Less Talk, More Music: Manic Street Preachers on “Friday Night with Jonathan Ross”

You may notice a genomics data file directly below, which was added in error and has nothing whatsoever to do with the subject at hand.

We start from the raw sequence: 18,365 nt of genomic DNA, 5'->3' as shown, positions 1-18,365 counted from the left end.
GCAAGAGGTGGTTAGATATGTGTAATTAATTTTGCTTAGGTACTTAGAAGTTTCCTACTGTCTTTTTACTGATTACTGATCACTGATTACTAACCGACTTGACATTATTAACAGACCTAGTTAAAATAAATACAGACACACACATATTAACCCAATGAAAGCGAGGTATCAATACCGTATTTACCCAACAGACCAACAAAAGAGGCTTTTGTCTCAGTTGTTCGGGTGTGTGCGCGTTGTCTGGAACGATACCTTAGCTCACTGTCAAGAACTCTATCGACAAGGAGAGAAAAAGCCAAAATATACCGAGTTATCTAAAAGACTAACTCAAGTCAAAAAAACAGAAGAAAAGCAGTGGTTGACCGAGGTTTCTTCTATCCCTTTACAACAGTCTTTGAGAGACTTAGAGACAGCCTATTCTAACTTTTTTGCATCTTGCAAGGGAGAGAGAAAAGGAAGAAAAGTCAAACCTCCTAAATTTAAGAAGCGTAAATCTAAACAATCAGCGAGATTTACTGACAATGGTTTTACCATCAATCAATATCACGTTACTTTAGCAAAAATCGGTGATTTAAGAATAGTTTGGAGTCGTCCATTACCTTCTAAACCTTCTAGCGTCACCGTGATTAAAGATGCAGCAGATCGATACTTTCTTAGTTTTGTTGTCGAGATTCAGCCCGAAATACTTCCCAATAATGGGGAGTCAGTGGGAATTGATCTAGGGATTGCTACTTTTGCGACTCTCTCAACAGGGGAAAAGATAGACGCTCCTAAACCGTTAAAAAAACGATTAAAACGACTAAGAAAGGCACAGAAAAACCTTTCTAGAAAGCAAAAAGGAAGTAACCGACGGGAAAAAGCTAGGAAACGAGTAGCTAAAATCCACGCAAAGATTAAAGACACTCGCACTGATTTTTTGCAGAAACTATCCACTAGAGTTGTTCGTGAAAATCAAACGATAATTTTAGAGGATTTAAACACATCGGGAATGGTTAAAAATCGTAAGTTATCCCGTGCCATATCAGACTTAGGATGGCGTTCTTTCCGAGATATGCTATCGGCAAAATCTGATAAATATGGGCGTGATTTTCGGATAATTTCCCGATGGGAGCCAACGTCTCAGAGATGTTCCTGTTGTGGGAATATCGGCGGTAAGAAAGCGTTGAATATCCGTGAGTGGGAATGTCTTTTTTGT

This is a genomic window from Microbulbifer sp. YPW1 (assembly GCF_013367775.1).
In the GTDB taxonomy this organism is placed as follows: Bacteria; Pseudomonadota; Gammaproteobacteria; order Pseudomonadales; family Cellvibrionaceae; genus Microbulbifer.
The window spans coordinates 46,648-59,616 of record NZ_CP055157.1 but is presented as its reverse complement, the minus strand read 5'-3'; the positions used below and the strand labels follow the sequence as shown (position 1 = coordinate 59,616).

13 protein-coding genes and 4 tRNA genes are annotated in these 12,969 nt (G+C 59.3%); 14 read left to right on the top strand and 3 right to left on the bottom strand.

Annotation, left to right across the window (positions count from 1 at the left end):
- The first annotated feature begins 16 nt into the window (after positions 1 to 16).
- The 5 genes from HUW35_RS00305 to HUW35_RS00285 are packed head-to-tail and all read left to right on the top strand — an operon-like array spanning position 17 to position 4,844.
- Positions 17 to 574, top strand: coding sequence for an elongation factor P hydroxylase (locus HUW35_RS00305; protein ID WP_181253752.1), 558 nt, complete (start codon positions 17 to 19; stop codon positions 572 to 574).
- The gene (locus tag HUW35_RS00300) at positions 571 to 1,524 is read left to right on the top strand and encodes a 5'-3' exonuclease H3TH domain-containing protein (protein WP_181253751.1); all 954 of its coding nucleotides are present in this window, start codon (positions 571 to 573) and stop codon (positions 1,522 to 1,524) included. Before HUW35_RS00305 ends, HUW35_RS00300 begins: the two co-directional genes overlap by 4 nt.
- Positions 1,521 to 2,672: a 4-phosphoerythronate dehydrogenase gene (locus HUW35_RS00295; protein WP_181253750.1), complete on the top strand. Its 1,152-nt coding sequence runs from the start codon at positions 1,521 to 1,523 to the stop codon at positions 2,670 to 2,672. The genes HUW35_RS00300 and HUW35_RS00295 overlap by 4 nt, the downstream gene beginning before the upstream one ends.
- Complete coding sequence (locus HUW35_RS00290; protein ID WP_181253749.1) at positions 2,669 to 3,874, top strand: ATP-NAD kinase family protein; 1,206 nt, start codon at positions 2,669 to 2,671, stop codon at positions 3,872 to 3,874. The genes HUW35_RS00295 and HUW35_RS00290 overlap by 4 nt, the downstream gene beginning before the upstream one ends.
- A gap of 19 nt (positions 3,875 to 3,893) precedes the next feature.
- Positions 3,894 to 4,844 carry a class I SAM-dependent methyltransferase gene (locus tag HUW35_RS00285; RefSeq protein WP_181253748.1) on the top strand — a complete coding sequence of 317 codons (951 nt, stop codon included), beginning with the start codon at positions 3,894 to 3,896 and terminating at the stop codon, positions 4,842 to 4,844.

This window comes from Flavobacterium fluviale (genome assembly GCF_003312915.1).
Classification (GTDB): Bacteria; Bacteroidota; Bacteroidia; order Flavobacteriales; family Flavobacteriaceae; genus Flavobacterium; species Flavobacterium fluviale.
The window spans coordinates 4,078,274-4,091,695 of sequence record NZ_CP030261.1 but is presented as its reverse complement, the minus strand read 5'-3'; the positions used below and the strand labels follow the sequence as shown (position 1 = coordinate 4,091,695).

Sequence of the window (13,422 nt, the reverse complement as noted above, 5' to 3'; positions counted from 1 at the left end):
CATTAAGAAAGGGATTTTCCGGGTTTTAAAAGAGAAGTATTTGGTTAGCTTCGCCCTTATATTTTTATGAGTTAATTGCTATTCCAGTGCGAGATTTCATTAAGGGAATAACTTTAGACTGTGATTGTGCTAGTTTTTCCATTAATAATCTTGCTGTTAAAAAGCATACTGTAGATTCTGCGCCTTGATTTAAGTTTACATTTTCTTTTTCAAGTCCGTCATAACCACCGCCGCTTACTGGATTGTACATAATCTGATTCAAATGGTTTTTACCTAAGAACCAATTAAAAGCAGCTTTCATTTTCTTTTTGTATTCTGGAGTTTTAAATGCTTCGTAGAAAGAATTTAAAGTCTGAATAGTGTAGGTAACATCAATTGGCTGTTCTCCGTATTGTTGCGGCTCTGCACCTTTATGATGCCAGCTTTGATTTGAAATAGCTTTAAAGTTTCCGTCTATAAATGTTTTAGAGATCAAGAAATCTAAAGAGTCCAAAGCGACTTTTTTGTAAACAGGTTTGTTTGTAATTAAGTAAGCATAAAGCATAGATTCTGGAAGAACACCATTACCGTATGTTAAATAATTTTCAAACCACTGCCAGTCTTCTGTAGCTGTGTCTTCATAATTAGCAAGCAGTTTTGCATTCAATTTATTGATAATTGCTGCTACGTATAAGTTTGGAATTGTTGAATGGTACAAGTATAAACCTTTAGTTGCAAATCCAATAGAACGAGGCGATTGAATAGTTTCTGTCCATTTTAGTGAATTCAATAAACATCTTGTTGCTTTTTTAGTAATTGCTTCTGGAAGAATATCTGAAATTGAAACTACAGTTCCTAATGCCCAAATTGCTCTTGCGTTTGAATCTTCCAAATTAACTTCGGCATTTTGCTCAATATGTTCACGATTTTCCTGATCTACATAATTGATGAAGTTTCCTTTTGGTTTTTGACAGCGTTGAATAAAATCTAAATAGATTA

The Manic Street Preachers are kinda the alt-rock version of Status Quo, given that they’re an institution in the UK but barely cause Americans to raise an eyebrow, but as a dedicated reader of Q Magazine in the ’90s, I’ve followed them since the beginning of their career, back when Richie Edwards was carving slogans into his flesh and trying to be his generation’s Sid Vicious. As it turned out, he was a bit closer to being his generation’s Amelia Earhart, given that he vanished into thin and and is presumed dead, but that’s beside the point. The band’s music is arguably more powerful now than it was when Edwards was in the band, probably because they’re a decidedly less self-destructive unit without him in their ranks, but their debut album, 1992’s Generation Terrorists, nonetheless captured lightning in a bottle, combining the best bits of The Clash and Guns ‘N’ Roses and making them into one of the classic records of the decade. This performance of the epic “Motorcycle Emptiness” is actually from the ’00s, so it’s without Edwards, but a decade on, the song itself remains just as powerful.